(Disclaimer: English is my second language, so I want to apologize in advance for there may be mistakes in the text below. If you find any, please let me know so that I can correct it. I'd really appreciate it. Thanks.)
Review Soundtrack: I suggest reading this review while listening to Travelling, by James Spiteri (Spotify).
It is slightly embarrassing (OK, very embarrassing) to confess that I had not read Robert Silverberg that much. In fact, and although I own at least a dozen books written by him, I only remember having read three or maybe four of his novels, an unforgivable crime since Silverberg is such a central figure in science fiction literature. Thus, I was a little anxious when I started Traveler of Worlds: Conversations with Robert Silverberg, by Alvaro Zinos-Amaro. The book looked really interesting, but I was unsure if I was going to follow it if Silverberg's work was analyzed in detail.
It turned out that, although obviously there are references to specific works by the author, Traveler of Worlds deals with a much wider range of topics, and Silverberg and Zinos-Amaro talk about travels, food, literature and art in general, making the book really appealing not only to SF fans but to any person interesting in artistic creation.
The book is organized in seven chapters (plus an introduction by Gardner Dozois and an afterword by Karen Haber) roughly corresponding to "sessions" in which Zinos-Amaro very subtly and intelligently drives the conversation, leaving Silverberg to talk at length. In this way, we discover that the inspiration for many of his works comes from his frequent travels, that he has been an avid reader from his early childhood, that he loves to try different food and that he owns a really impressive library.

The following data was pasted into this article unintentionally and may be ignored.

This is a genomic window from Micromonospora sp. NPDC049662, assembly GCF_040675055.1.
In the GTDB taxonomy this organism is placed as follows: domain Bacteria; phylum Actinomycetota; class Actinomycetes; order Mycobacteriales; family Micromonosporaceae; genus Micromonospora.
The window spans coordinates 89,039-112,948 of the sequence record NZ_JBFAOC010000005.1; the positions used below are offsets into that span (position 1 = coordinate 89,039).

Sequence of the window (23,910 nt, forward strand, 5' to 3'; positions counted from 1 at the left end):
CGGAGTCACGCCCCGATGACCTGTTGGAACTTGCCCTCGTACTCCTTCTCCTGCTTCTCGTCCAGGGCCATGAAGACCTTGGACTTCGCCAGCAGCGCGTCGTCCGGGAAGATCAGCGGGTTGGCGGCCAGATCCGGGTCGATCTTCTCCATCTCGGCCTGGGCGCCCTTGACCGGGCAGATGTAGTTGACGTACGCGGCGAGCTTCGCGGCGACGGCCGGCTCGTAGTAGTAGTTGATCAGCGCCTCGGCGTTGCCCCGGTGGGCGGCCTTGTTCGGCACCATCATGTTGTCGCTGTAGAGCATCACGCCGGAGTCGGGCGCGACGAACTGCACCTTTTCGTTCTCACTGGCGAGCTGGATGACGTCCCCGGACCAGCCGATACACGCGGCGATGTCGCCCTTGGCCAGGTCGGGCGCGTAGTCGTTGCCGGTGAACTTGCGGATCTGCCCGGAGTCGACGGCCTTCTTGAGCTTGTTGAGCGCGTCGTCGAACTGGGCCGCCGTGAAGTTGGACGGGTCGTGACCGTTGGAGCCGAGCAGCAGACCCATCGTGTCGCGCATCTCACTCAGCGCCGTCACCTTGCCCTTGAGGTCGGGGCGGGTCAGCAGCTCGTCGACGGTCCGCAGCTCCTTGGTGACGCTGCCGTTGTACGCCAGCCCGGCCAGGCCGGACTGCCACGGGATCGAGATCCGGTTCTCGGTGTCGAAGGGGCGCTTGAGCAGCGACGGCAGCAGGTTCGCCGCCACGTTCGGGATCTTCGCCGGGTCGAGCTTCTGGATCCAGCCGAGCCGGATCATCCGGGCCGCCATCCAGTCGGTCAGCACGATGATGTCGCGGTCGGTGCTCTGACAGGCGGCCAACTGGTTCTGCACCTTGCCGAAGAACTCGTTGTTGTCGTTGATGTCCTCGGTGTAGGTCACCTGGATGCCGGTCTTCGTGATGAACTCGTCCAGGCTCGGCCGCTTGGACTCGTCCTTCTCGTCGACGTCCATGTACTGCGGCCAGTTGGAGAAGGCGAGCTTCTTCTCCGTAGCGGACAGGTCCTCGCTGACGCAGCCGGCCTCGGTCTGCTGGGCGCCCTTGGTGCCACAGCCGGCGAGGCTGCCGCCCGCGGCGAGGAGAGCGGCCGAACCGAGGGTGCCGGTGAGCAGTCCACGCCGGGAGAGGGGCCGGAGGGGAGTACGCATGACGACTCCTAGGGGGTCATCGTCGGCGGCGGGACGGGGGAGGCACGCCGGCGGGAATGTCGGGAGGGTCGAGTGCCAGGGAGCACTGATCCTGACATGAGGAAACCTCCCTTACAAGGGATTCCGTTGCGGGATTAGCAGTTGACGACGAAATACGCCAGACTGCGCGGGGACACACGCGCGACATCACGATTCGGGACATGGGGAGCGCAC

Among all these interesting topics, there are two that especially captivated my attention. On the one hand, I was really shocked by how prolific Silverberg was. He mentions, for instance, that in a certain year he was able to write and publish novels, short stories and articles for a total of two million words. Two million words!!! I estimate that I read about five million words in an average year, so, wow, really, TWO MILLION WORDS!!!
On the other, I did like very much the conversations about literature, how Silverberg is very knowledgeable not only about science fiction but also about the classics, something that clearly shows in his work. In addition, his analysis of certain fragments of novels proposed by Zinos-Amaro was fascinating and I learnt quite a number of things. For instance, I've been thinking a lot about his opinion on how a story should start:
I believe in, and have always practiced, the notion that the opening page of a book should draw the reader in by generating some sense of the theme and some sense of the conflict. This is what we call the narrative hook. I don't think it's absolutely required, but it's a good idea.
All in all, Traveler of Worlds is an extremely interesting book and has made me admire Robert Silveberg a big deal and, even more important, has made want to read many more books, not only his own, but those by writers he cites as influences (Henry Kuttner, for instance). I highly recommend these Conversations with Robert Silverberg, either if you are a hard-core fan of his work or if, as it is my case, you still have much of his novels to discover.